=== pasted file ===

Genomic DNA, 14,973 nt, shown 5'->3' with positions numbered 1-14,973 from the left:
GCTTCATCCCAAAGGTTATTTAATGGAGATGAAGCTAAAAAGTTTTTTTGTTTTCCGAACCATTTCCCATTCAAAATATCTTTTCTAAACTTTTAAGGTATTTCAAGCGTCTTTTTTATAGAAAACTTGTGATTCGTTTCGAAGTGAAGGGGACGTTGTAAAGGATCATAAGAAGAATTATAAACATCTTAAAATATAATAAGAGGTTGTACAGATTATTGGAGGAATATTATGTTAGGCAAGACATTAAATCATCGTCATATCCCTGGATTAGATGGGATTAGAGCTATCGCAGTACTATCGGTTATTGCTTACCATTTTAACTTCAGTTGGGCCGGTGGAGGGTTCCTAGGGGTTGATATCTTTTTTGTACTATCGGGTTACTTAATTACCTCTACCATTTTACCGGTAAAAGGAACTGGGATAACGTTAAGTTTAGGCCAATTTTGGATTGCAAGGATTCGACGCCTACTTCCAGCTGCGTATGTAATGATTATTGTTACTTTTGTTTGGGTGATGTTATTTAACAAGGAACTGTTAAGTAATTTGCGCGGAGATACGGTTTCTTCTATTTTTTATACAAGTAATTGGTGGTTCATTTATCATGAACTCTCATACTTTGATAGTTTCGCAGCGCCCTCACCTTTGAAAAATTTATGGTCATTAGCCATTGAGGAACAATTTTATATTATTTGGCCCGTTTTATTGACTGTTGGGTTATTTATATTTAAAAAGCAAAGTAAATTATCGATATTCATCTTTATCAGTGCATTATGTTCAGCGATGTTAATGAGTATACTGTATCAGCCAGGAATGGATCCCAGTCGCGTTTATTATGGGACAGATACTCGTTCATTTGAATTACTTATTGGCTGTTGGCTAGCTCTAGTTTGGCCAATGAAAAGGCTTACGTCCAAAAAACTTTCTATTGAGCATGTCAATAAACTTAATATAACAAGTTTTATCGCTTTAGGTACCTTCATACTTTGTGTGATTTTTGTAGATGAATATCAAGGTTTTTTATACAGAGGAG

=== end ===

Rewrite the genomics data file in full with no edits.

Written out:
Genomic DNA, 14,973 nt, shown 5'->3' with positions numbered 1-14,973 from the left:
GCTTCATCCCAAAGGTTATTTAATGGAGATGAAGCTAAAAAGTTTTTTTGTTTTCCGAACCATTTCCCATTCAAAATATCTTTTCTAAACTTTTAAGGTATTTCAAGCGTCTTTTTTATAGAAAACTTGTGATTCGTTTCGAAGTGAAGGGGACGTTGTAAAGGATCATAAGAAGAATTATAAACATCTTAAAATATAATAAGAGGTTGTACAGATTATTGGAGGAATATTATGTTAGGCAAGACATTAAATCATCGTCATATCCCTGGATTAGATGGGATTAGAGCTATCGCAGTACTATCGGTTATTGCTTACCATTTTAACTTCAGTTGGGCCGGTGGAGGGTTCCTAGGGGTTGATATCTTTTTTGTACTATCGGGTTACTTAATTACCTCTACCATTTTACCGGTAAAAGGAACTGGGATAACGTTAAGTTTAGGCCAATTTTGGATTGCAAGGATTCGACGCCTACTTCCAGCTGCGTATGTAATGATTATTGTTACTTTTGTTTGGGTGATGTTATTTAACAAGGAACTGTTAAGTAATTTGCGCGGAGATACGGTTTCTTCTATTTTTTATACAAGTAATTGGTGGTTCATTTATCATGAACTCTCATACTTTGATAGTTTCGCAGCGCCCTCACCTTTGAAAAATTTATGGTCATTAGCCATTGAGGAACAATTTTATATTATTTGGCCCGTTTTATTGACTGTTGGGTTATTTATATTTAAAAAGCAAAGTAAATTATCGATATTCATCTTTATCAGTGCATTATGTTCAGCGATGTTAATGAGTATACTGTATCAGCCAGGAATGGATCCCAGTCGCGTTTATTATGGGACAGATACTCGTTCATTTGAATTACTTATTGGCTGTTGGCTAGCTCTAGTTTGGCCAATGAAAAGGCTTACGTCCAAAAAACTTTCTATTGAGCATGTCAATAAACTTAATATAACAAGTTTTATCGCTTTAGGTACCTTCATACTTTGTGTGATTTTTGTAGATGAATATCAAGGTTTTTTATACAGAGGAG